Creatives – AI is our friend, it’s not here to take over

There's no doubt artificial intelligence is transforming how we work, but will it be a threat or an asset to the way we create? The Monkeys Melbourne general manager Sophie Gosper explains why she welcomes AI's entrance into the creative realm.

Artificial Intelligence may have heads spinning about the threat of world domination and mass job losses, but in creative industries, marketing and advertising, we are greeting this technology with wonderment — and I am quietly confident that this is the start of a beautiful friendship, rather than a hostile takeover.

If anything, this tool creates more opportunities. It also challenges our ability for original thought, which will only benefit marketers and their brands. But anyone who believes artificial creative intelligence and human creative intelligence are the same, doesn’t appreciate true creativity, nor the role of creative agencies.

We’ve all read the playbook of transformative industries: the industrial revolution, the internet, the tech-boom. They irreversibly changed the shape of many workforces. And, in turn, dawned new professions to build, maintain and manage the tools of progress.

AI will have an equally powerful influence on the progress of humanity. Jobs and roles will change, which can be unsettling. But, the harsh reality is: If a robot can take your job, it probably should.

I’m not worried, yet, about robots swallowing up entire creative professions. But in areas such as high-volume messaging outputs, requiring minimal originality or creative input? We should welcome these gains in craft and production efficiencies. I’ve never met a creative who found writing segment variations of CRM push-notifications to be the best use or reflection of their talents, nor do I believe they’d care if an AI program got the gig instead.

My favourite comparison is by author and MIT institute professor Daron Acemoglu, who draws parallels between AI and the humble hand calculator. Calculators cannot produce human-like capabilities of reasoning, but they are superbly useful time savers and invaluable when in the hands of human. Acemoglu also says technology is malleable – it’s nothing but applications of human cognition and knowledge.

Our understanding of the world, society and emotions is complex, and humans can grasp the nuances of this knowledge to originate, create and produce — sometimes with the help of tech. Because we’re in the driver’s seat, not AI.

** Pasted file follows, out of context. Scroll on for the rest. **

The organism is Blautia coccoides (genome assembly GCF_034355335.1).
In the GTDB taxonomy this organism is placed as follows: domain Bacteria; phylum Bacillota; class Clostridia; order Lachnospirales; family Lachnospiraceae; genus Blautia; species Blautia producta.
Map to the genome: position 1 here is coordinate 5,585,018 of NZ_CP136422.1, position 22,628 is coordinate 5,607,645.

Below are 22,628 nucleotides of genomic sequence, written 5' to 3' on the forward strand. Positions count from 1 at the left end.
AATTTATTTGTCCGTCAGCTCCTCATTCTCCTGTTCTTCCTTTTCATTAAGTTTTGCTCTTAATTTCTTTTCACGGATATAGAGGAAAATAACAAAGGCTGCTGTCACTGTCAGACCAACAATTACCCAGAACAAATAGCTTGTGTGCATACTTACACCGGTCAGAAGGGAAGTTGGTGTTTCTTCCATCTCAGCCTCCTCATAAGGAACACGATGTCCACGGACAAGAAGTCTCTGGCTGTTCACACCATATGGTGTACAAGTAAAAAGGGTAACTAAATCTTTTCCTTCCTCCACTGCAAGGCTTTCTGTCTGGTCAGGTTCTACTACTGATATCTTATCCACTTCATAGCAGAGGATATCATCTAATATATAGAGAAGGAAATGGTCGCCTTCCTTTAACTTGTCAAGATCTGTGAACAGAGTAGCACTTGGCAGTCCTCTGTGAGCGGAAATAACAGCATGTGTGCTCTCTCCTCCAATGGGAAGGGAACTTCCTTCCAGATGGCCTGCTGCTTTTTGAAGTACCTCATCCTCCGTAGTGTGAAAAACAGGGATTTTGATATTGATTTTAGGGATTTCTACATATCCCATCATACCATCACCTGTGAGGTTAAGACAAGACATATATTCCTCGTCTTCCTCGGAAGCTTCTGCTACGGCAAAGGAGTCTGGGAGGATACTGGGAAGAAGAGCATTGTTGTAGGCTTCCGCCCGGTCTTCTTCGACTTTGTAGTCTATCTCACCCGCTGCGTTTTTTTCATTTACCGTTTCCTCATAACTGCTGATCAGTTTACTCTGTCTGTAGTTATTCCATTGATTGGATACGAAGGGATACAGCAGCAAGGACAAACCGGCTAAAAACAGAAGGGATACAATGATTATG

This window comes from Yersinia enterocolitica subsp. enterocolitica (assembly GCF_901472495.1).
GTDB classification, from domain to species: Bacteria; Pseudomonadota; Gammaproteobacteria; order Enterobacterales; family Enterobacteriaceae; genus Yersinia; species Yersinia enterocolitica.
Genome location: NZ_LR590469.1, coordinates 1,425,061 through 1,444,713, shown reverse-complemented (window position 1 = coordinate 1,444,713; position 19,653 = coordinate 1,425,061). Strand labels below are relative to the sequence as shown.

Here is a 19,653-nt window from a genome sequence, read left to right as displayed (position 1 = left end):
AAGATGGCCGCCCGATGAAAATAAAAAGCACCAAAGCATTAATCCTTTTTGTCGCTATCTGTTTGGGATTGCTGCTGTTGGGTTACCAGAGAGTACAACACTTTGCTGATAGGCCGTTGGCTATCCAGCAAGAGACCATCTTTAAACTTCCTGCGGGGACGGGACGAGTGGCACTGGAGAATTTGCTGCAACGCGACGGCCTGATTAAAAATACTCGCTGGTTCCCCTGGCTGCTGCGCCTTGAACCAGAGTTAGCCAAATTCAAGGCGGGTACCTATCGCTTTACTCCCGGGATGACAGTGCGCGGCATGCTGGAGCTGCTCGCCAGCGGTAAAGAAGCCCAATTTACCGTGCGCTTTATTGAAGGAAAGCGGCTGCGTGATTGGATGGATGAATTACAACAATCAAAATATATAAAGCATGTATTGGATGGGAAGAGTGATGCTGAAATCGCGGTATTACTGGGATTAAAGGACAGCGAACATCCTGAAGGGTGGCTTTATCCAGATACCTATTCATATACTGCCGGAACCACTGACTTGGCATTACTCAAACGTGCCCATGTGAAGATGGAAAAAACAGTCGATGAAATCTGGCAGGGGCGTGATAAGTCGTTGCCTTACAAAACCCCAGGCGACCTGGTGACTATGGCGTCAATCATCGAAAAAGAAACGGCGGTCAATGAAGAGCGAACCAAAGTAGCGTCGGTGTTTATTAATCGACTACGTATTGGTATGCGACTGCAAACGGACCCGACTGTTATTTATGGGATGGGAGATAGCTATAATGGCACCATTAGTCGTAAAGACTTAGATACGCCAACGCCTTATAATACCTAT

If you’ve ever been down a GenAI rabbit hole, you’ll have discovered that once the magical novelty wears off – in reality, the ideas are still highly rudimentary, and lack the diligence you get from an experienced (human) creative. For brands to maintain distinctiveness and fight for attention – we still need humans to come up with the idea. The robots simply help us get there quicker, and sometimes to a more interesting place. What we really want is a creative industry that works collaboratively with our new robot counterparts.

GenAI is a muse that requires human comprehension, says The Monkeys’ renowned Chief Creative Officer, Ant Keogh – who spends his waking (non-working) hours deeply dabbling in text-to-image art generators, like Midjourney or Runway.

“The ideas are magical, but there’s no sense to them,” Keogh says. “For creatives, AI is fun because it can throw up accidents, and creativity comes from accidents. It’s like a machine for possibilities that you have to make sense of.”

Today, brands need expert creative minds to help make sense of this new technology. The risk of mediocrity is high, as the temptation to slice marketing budgets and replace creative roles entirely with robots becomes a genuine consideration.

In a recent survey by Accenture, findings showed 98 per cent of CMO’s said AI will transform how they approach creativity and innovation. So, we know the appetite is there, we just need to ensure it’s being harnessed properly.

Sophie Gosper is the general manager at The Monkeys Melbourne, part of Accenture Song

In its current form, GenAI is like having an endless team of interns at your disposal. The contributions might not be entirely sound, they will need a lot of refinement – but you might also have enough foundation to work from.

CMOs, think of it – your marketing budget now enables you to get twenty new ideas for the price of five. All because our new favourite intern, ‘GenAI’, can churn out first drafts and rough key visuals – while the real creatives focus on building you an enduring and meaningful brand.

It’s hard to be cautiously optimistic about AI’s influence in creative fields, amidst debates about data-scraping, copyright battles, and the agendas of large corporations. But in agencies, my observation is that technology is mostly being met with intrigue and excitement, and already elevating our output.

So, let’s embrace these platforms, comforted by the knowledge they are nothing without us prompting and influencing them. Let’s also be humbled by what we receive in return, like the gift of filling a blank page from ChatGPT, or lessons in the surreal from Midjourney.

Creative Director Adam Slater described the relationship to me as: “A year ago GenAI for creatives was just a stick, and now it’s progressed into a tennis racket. But that doesn’t make you a tennis star.”

The output is only ever as good as the hand holding the tool. But the tool is there to enhance our performance – and I for one am excited to witness the unfolding genius that awaits.

So, welcome robots. I am glad you’re here. And when you eventually do take over, remember – I was on your side.


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